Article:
Should Not Hold Your Pee | Adult & Pediatric Urology | Omaha Urologists

Should Not Hold Your Pee

Do you ever find yourself working long hours and skip your chance for a bathroom break? Do you often end up “holding it” for an extended time? In a healthy adult, occasionally holding in your pee shouldn't do any damage, it's when you do it all the time that you could cause yourself some problems.

Why You Should Not Hold Your Pee For A Long Period Of Time

While the human bladder typically holds between 1.5 and 2 cups of fluid, the perception of feeling full varies from person to person. How fast the bladder fills depends on a number of factors, and therefore, there’s no hard and fast rule about how long people can go between bathroom trips. In most cases, however, people can go for 3 to 4 hours between bathroom visits.

Of course, this will also vary based on how much a person is drinking; taking in a lot of water over a short period of time or drinking beverages with caffeine might cause a greater urge to pee.

Health Risks of Holding You Pee

In most cases, holding in urine for a short period of time until there is a time and place to go is not going to be harmful. However, holding in urine is associated with a small increased risk of urinary tract infections. This is because the urine standing in the bladder can increase the bacteria growth there.

In certain circumstances, holding urine for any length of time can be dangerous. If you have any of the following conditions, holding your urine can increase your risk of infection or kidney disease:

  • enlarged prostate
  • neurogenic bladder
  • kidney disorders
  • urinary retention

Woman who are pregnant are already at an increased risk for urinary tract infections (UTIs). If you’re pregnant, holding your pee can further increase this risk.

What happens to your body when you hold your pee?

When you feel the urge to empty your bladder, the reason behind it isn’t as simple as your bladder filling up with liquid. It’s actually a pretty complex process involving many muscles, organs, and nerves that work together to tell you that it’s time to go.

When your bladder is about half full, it activates the nerves in your bladder. These nerves signal your brain to give you the urge to urinate. The brain then signals the bladder to hold on until it’s time. Holding your pee involves consciously fighting this signal to urinate.

These signals will differ from person to person. They also vary according to your age, how much liquid your bladder contains, and what time of day it is. For example, these signals decrease at night — that way you can get a full night’s rest instead of running to the restroom every few hours!

If these signals pick up, it may be the result of an underlying medical condition. Some people may develop an overactive bladder or have a bladder that’s triggered by stress.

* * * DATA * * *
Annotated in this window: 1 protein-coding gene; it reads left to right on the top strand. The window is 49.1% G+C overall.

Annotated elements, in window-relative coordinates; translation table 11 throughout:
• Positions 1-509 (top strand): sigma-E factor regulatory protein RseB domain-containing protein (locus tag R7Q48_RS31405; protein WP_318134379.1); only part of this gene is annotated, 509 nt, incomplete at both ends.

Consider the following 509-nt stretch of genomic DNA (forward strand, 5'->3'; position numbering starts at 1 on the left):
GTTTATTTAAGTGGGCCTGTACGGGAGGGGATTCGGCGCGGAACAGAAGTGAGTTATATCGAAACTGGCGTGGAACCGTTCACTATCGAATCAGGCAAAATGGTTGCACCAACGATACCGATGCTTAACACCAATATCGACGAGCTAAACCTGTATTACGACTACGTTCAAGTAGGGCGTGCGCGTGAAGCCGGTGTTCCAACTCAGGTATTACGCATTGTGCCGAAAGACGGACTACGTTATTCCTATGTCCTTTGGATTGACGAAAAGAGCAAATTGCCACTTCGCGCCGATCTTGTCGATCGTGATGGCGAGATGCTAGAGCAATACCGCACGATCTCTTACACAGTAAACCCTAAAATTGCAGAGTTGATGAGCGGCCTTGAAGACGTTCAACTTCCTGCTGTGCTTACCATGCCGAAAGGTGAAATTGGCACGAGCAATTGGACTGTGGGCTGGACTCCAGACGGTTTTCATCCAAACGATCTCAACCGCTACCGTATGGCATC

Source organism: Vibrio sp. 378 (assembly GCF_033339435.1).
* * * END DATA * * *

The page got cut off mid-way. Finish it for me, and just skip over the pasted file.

For some women, the urge to urinate more frequently can increase after having children. This results from changes that occur during childbirth, including weakened muscles and nerve stimulation.

Training the body to pee less often

In some cases, doctors may recommend retraining the bladder to pee less frequently. This involves resisting the urge to pee.

The goal is to increase the amount of fluid the bladder can hold before it triggers the urge to pee. If successful, this will extend the amount of time between trips to the bathroom.

A doctor will often develop a personalized retraining schedule. The following tips may help a person ease into the retraining process:

  • staying warm, because being cold may trigger the urge to pee
  • listening to music or watching television, for distraction
  • actively engaging the brain with a game, puzzle, or problem to solve
  • reading a book or newspaper article
  • staying seated or walking around, whichever resolves the urge
  • making a telephone call or writing an email

The key is to engage the brain and direct attention away from the urge to urinate.

Conclusion 

You should not make a habit of holding your urine all the time. Find a way to take short bathroom breaks. If you know that your work schedule is hectic, take advantage of down times even when you don’t feel the need to go. Or set reminders if you get busy and distracted for short breaks. For the sake of your health, don’t just hold it!

Adult Pediatric Urology & Urogynecology, PC | Urologist Omaha & Council Bluffs, IA

Adult Pediatric Urology, PC have 7 board-certified physicians and an attentive, dedicated staff. We have served Nebraska and Iowa since 1982 with two locations in Omaha and Council Bluffs. Our Omaha location includes an accredited outpatient surgical center with state-of-the-art equipment and a comfortable waiting area just minutes from Interstate 680. Our physicians successfully perform hundreds of traditional and no-scalpel vasectomies every year.

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